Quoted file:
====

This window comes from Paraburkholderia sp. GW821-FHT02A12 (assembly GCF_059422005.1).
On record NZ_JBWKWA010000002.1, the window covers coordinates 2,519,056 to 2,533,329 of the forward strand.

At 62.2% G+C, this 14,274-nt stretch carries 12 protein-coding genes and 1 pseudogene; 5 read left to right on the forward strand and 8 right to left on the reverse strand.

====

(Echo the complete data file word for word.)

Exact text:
This window comes from Paraburkholderia sp. GW821-FHT02A12 (assembly GCF_059422005.1).
On record NZ_JBWKWA010000002.1, the window covers coordinates 2,519,056 to 2,533,329 of the forward strand.

At 62.2% G+C, this 14,274-nt stretch carries 12 protein-coding genes and 1 pseudogene; 5 read left to right on the forward strand and 8 right to left on the reverse strand.